Bubil: A classic bit of Bubil, circa 1998


Harold Bubil is on vacation. This column originally appeared in June 1998.

Can you think of another arena of human interaction that is more fraught with problems than the common-interest community — otherwise known as the homeowners’ association?

Whether the venue is a community of single-family homes or a high-rise condominium, the very mixture of self-centered individuals and community-centered organizations (run by a few of those same individuals) just begs for trouble.

And it seldom begs for long.

If you’ve ever owned a house in a deed-restricted neighborhood, or a condominium apartment or villa, you would have to have been hiding in the back closet not to be aware of at least one brouhaha between a renegade owner and a dutiful board of directors.

Or an earnest homeowner and a renegade board that has overstepped its bounds in its zeal to enforce the regulations that it is bound by law to uphold.

Every neighborhood has a story to tell.

I will say this for deed restrictions: They are a necessary evil in today’s America, where preserving the value of one’s home has become almost as important an ideal as “life, liberty and the pursuit of happiness.”

Unfortunately, we cannot count on every neighbor to respect every other neighbor by keeping their properties looking nice, and not parking cars on the grass or letting the places go to waste, so instead we have to take such common-sense standards of behavior and codify them.

Then we turn over enforcement of such codes to a volunteer group of our fellow homeowners — and if that isn’t one of the most thankless jobs in the world, I don’t know what is. We expect them to be bookkeepers and accountants and lawyers — all in their spare time, of course — and make so-and-so down the street stop leaving his boat in the yard without us having to get involved in the least. (Note to the members of my neighborhood’s board: You guys are doing a great job without me! Please don’t ask me to run next year.)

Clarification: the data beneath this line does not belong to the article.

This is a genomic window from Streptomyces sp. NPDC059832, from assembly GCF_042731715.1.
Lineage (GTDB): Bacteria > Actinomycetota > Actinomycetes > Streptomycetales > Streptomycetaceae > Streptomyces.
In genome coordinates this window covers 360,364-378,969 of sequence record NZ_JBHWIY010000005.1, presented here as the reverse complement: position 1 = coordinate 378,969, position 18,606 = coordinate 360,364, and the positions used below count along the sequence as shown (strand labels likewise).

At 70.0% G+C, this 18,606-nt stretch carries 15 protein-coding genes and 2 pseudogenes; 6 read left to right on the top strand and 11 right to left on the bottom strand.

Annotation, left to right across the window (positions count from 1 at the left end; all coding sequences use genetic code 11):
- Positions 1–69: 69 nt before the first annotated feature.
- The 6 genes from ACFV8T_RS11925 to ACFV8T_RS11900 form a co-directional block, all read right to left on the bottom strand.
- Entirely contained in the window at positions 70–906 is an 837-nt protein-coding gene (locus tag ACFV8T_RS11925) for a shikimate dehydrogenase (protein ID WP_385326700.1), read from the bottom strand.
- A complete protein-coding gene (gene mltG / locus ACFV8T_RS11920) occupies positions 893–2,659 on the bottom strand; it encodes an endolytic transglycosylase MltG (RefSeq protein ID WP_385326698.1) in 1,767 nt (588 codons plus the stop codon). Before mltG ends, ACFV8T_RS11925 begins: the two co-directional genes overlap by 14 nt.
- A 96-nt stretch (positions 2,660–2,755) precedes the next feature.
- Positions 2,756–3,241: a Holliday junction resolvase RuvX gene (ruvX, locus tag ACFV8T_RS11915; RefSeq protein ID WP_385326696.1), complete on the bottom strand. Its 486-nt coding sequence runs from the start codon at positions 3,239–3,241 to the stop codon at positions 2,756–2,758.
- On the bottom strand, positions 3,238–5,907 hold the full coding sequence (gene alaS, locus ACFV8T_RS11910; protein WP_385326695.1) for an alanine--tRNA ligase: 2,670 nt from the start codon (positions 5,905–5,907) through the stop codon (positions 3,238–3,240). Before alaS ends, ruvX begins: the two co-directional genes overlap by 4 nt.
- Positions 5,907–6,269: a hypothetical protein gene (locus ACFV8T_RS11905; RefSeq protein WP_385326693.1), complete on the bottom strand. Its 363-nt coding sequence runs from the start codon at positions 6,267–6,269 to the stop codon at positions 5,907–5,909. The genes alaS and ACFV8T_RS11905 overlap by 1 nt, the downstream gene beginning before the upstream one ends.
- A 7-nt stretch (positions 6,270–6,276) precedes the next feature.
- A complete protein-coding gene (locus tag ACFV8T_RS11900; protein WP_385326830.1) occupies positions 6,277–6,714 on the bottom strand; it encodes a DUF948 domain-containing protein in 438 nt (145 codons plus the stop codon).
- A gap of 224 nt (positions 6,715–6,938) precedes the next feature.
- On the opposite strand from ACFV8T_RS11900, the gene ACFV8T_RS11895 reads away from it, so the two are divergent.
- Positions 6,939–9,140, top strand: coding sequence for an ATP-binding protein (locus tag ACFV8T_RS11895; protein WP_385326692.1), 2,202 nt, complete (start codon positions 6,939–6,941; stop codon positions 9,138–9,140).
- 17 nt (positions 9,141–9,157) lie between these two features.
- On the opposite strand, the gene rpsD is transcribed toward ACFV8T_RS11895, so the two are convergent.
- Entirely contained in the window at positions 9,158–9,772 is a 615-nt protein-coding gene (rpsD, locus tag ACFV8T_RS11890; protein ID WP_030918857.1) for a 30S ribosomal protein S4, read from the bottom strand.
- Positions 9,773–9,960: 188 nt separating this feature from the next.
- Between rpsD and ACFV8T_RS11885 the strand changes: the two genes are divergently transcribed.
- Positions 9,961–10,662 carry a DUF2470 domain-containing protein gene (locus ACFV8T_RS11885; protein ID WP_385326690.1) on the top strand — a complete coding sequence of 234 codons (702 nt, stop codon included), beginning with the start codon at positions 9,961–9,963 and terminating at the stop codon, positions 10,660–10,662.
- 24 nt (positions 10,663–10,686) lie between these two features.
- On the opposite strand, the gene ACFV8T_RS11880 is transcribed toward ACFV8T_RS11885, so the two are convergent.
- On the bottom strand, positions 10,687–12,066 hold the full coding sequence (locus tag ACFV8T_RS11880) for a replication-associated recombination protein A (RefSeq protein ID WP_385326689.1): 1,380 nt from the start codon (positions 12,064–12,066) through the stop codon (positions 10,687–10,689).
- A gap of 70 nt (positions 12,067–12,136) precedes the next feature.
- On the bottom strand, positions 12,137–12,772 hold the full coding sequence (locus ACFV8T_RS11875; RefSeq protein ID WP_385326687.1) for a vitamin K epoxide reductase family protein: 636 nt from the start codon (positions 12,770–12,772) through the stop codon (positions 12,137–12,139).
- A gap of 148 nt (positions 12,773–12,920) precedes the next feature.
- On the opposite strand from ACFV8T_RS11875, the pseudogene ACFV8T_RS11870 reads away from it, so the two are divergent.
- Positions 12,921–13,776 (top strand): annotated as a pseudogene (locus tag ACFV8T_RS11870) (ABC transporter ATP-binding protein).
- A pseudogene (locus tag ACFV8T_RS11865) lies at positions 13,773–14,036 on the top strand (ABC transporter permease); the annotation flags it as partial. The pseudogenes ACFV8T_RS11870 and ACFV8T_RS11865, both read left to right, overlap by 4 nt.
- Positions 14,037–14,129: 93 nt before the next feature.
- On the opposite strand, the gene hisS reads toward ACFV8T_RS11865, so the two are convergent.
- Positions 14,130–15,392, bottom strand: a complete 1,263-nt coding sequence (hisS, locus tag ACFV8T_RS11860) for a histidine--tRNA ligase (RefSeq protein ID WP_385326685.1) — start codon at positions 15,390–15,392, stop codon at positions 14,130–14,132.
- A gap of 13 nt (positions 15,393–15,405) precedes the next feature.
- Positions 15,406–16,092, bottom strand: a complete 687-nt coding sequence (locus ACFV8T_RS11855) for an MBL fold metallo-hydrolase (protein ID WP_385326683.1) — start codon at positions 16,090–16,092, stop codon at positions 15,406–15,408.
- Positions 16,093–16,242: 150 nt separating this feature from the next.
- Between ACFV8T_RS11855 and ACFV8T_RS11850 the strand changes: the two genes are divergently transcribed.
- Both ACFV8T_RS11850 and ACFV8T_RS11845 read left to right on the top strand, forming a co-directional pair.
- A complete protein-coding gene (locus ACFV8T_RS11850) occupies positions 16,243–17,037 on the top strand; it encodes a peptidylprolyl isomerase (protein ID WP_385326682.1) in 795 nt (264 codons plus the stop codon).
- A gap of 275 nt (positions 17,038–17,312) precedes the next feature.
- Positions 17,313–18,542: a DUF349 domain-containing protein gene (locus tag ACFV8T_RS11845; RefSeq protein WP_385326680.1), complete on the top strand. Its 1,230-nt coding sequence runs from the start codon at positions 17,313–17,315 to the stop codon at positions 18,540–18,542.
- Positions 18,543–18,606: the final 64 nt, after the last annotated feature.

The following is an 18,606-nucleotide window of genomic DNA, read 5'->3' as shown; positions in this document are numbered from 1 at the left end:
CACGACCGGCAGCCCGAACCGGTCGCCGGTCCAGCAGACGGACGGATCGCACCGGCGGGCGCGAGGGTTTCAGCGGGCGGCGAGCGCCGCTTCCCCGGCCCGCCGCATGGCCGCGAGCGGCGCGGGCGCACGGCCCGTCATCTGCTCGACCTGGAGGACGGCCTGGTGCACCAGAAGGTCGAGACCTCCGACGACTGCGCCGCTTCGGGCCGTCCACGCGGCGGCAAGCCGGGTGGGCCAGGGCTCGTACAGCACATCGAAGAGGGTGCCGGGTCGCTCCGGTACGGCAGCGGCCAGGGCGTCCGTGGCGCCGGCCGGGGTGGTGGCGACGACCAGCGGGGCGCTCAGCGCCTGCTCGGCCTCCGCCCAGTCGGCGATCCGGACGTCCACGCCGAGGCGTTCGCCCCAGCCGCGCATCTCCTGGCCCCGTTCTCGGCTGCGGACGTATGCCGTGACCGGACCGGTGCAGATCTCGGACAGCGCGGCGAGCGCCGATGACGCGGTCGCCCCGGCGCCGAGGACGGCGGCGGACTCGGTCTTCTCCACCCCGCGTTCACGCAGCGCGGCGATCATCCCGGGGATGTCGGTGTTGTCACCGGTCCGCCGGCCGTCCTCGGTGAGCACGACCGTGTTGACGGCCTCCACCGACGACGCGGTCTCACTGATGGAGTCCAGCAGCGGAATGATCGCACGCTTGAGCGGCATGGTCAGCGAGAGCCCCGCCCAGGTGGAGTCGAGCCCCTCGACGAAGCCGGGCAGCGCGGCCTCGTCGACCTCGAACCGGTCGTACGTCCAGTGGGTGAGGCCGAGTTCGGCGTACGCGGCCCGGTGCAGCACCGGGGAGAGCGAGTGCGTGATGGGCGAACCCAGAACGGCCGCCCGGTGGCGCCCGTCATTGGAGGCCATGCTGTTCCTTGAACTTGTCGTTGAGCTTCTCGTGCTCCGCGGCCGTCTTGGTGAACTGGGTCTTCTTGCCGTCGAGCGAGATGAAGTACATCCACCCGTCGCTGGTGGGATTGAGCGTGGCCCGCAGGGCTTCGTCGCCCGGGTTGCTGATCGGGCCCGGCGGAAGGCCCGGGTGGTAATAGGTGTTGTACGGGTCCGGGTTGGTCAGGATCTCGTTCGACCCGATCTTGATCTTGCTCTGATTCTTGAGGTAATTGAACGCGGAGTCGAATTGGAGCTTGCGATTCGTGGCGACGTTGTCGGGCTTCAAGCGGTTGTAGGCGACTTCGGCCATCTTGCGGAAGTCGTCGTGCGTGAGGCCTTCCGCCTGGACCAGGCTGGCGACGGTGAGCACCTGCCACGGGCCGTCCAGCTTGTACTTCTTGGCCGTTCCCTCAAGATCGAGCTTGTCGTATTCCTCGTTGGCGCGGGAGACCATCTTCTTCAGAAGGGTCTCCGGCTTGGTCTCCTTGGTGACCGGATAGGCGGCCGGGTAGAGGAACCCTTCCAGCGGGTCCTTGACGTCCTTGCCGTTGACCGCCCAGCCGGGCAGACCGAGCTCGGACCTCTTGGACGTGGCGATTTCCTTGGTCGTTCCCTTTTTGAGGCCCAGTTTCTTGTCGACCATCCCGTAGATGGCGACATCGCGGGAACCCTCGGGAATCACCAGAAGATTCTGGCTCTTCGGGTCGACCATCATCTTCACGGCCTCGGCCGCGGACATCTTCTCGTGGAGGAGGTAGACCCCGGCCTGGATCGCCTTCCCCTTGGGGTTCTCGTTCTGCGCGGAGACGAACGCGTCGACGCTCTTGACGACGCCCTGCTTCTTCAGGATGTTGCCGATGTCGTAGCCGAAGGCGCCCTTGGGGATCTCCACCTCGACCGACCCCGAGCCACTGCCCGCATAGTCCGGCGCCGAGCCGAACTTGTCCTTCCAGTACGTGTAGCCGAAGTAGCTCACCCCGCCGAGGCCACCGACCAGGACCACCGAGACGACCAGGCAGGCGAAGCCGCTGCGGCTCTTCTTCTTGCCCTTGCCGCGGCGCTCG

The whole situation would be a lot less tense if home buyers would ask themselves a simple question: Do I want to give up my right to do whatever I please with my property in return for the security offered by deed restrictions?

When shopping in a deed-restricted community, a home shopper needs to find out just what the restrictions are — and decide if he can live with them.

If not, he should house-hunt somewhere else. He, and his would-be neighbors, will be a lot happier.

Share your HOA stories at the bottom of this article online at realestate.heraldtribune.com.

Harold Bubil

Recipient of the 2015 Bob Graham Architectural Awareness Award from the American Institute of Architects/Florida-Caribbean, Harold Bubil is real estate editor of the Herald-Tribune Media Group. Born in Newport, R.I., his family moved to Sarasota in 1958. Harold graduated from Sarasota High School in 1970 and the University of Florida in 1974 with a degree in journalism. For the Herald-Tribune, he writes and edits stories about residential real estate, architecture, green building and local development history. He also is a photographer and public speaker. Contact him via email, or at (941) 361-4805.
Last modified: March 15, 2014
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